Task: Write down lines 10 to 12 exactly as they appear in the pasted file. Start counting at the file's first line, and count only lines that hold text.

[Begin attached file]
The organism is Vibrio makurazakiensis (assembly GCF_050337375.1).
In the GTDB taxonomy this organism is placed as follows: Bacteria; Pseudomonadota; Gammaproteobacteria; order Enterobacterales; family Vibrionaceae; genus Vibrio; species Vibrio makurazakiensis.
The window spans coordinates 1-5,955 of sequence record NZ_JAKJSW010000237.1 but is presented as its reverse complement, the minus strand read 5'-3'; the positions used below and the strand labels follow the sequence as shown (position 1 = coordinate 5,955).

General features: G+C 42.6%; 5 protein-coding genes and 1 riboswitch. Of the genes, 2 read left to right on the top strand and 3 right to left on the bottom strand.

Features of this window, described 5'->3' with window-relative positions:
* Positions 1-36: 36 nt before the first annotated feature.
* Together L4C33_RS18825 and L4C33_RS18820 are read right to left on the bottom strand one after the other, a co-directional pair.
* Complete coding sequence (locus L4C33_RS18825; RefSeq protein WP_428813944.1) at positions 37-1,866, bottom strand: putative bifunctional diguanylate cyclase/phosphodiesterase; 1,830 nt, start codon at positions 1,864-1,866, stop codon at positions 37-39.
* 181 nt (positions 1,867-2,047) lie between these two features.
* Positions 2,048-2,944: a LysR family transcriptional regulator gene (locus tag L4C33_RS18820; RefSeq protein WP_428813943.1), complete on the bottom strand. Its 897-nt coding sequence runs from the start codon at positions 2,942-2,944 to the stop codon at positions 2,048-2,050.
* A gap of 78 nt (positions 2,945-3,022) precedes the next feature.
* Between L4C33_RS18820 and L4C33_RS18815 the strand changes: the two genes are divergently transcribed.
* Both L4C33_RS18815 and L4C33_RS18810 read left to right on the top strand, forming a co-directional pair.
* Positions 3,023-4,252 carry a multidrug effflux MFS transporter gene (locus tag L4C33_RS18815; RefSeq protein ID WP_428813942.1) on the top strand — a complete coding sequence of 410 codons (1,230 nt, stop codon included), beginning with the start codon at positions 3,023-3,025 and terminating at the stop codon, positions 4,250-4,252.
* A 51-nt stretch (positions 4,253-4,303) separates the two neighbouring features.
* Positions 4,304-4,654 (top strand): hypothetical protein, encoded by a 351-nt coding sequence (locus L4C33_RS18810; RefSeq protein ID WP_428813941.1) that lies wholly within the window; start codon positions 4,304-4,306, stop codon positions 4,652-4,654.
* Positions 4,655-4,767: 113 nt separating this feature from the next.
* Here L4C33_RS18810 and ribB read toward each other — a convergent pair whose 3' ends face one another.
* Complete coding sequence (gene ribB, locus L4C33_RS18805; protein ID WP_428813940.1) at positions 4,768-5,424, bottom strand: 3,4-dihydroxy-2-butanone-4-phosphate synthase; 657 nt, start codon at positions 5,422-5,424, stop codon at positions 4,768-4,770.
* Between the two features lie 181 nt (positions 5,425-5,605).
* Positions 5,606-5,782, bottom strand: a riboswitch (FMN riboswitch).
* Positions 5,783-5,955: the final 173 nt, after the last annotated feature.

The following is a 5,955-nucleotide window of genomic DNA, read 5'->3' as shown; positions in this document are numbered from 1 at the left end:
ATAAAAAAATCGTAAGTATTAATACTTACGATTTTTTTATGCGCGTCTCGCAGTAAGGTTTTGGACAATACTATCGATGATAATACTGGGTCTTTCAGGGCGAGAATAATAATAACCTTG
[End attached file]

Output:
* Positions 2,048-2,944: a LysR family transcriptional regulator gene (locus tag L4C33_RS18820; RefSeq protein WP_428813943.1), complete on the bottom strand. Its 897-nt coding sequence runs from the start codon at positions 2,942-2,944 to the stop codon at positions 2,048-2,050.
* A gap of 78 nt (positions 2,945-3,022) precedes the next feature.
* Between L4C33_RS18820 and L4C33_RS18815 the strand changes: the two genes are divergently transcribed.